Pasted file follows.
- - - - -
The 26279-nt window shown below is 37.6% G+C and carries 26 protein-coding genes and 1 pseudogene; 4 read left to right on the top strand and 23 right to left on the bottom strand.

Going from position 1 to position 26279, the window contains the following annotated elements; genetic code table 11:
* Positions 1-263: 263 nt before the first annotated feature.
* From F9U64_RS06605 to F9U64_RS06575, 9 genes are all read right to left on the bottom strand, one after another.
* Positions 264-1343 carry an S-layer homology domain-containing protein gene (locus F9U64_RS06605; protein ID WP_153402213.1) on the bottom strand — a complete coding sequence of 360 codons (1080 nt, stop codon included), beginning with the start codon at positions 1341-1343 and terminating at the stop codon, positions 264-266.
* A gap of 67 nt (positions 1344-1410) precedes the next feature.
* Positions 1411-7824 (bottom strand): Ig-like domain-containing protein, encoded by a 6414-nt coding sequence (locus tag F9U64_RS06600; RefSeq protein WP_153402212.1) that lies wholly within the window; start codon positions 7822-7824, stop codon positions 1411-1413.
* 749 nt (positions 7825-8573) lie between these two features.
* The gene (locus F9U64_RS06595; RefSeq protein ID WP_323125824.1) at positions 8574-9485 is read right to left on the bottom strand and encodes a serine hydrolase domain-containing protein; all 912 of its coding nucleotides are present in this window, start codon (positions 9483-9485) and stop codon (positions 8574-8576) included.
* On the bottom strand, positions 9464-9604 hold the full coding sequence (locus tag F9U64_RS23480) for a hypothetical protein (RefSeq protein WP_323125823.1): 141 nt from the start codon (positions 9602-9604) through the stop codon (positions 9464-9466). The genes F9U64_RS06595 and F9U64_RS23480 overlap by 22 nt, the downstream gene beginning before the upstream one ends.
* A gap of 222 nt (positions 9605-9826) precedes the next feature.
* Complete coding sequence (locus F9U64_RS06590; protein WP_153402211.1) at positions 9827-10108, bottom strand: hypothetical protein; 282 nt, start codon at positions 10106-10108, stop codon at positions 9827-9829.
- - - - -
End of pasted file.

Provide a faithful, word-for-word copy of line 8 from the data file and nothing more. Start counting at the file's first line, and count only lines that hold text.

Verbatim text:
* 749 nt (positions 7825-8573) lie between these two features.